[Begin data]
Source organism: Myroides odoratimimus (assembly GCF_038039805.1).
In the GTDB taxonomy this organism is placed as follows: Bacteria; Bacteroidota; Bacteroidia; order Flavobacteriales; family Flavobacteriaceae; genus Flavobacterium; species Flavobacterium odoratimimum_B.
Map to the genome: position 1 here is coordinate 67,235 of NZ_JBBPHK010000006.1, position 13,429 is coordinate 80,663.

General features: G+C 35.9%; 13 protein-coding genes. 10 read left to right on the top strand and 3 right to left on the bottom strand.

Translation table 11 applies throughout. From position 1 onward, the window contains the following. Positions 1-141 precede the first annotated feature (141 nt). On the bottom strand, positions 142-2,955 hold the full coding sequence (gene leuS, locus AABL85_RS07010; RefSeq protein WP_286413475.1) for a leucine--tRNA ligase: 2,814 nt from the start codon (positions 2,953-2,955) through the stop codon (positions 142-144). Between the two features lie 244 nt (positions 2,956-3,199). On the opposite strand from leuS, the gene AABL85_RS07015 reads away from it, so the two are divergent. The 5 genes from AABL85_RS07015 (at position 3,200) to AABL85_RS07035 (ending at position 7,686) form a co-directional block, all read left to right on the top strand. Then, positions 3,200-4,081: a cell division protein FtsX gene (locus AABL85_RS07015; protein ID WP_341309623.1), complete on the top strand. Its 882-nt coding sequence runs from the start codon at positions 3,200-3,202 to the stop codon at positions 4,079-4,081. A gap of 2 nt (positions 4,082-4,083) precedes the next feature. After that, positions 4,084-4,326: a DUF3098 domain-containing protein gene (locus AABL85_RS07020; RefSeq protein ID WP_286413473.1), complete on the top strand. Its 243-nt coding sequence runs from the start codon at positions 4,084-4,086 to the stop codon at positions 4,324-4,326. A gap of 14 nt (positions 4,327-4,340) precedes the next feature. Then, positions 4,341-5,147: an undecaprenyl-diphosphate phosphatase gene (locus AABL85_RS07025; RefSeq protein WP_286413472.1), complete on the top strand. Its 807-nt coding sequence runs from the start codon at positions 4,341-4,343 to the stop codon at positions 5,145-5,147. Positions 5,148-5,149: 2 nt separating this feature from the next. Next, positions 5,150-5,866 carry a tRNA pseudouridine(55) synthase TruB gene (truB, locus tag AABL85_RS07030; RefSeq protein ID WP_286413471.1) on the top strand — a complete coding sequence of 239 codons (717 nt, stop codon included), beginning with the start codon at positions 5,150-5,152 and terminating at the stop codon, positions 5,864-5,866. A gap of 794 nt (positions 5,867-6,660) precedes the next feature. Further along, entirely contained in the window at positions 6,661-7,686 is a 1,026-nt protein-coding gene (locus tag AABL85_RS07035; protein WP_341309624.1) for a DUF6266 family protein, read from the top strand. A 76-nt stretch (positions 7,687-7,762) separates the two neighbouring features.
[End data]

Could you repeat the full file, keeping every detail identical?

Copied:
Source organism: Myroides odoratimimus (assembly GCF_038039805.1).
In the GTDB taxonomy this organism is placed as follows: Bacteria; Bacteroidota; Bacteroidia; order Flavobacteriales; family Flavobacteriaceae; genus Flavobacterium; species Flavobacterium odoratimimum_B.
Map to the genome: position 1 here is coordinate 67,235 of NZ_JBBPHK010000006.1, position 13,429 is coordinate 80,663.

General features: G+C 35.9%; 13 protein-coding genes. 10 read left to right on the top strand and 3 right to left on the bottom strand.

Translation table 11 applies throughout. From position 1 onward, the window contains the following. Positions 1-141 precede the first annotated feature (141 nt). On the bottom strand, positions 142-2,955 hold the full coding sequence (gene leuS, locus AABL85_RS07010; RefSeq protein WP_286413475.1) for a leucine--tRNA ligase: 2,814 nt from the start codon (positions 2,953-2,955) through the stop codon (positions 142-144). Between the two features lie 244 nt (positions 2,956-3,199). On the opposite strand from leuS, the gene AABL85_RS07015 reads away from it, so the two are divergent. The 5 genes from AABL85_RS07015 (at position 3,200) to AABL85_RS07035 (ending at position 7,686) form a co-directional block, all read left to right on the top strand. Then, positions 3,200-4,081: a cell division protein FtsX gene (locus AABL85_RS07015; protein ID WP_341309623.1), complete on the top strand. Its 882-nt coding sequence runs from the start codon at positions 3,200-3,202 to the stop codon at positions 4,079-4,081. A gap of 2 nt (positions 4,082-4,083) precedes the next feature. After that, positions 4,084-4,326: a DUF3098 domain-containing protein gene (locus AABL85_RS07020; RefSeq protein ID WP_286413473.1), complete on the top strand. Its 243-nt coding sequence runs from the start codon at positions 4,084-4,086 to the stop codon at positions 4,324-4,326. A gap of 14 nt (positions 4,327-4,340) precedes the next feature. Then, positions 4,341-5,147: an undecaprenyl-diphosphate phosphatase gene (locus AABL85_RS07025; RefSeq protein WP_286413472.1), complete on the top strand. Its 807-nt coding sequence runs from the start codon at positions 4,341-4,343 to the stop codon at positions 5,145-5,147. Positions 5,148-5,149: 2 nt separating this feature from the next. Next, positions 5,150-5,866 carry a tRNA pseudouridine(55) synthase TruB gene (truB, locus tag AABL85_RS07030; RefSeq protein ID WP_286413471.1) on the top strand — a complete coding sequence of 239 codons (717 nt, stop codon included), beginning with the start codon at positions 5,150-5,152 and terminating at the stop codon, positions 5,864-5,866. A gap of 794 nt (positions 5,867-6,660) precedes the next feature. Further along, entirely contained in the window at positions 6,661-7,686 is a 1,026-nt protein-coding gene (locus tag AABL85_RS07035; protein WP_341309624.1) for a DUF6266 family protein, read from the top strand. A 76-nt stretch (positions 7,687-7,762) separates the two neighbouring features.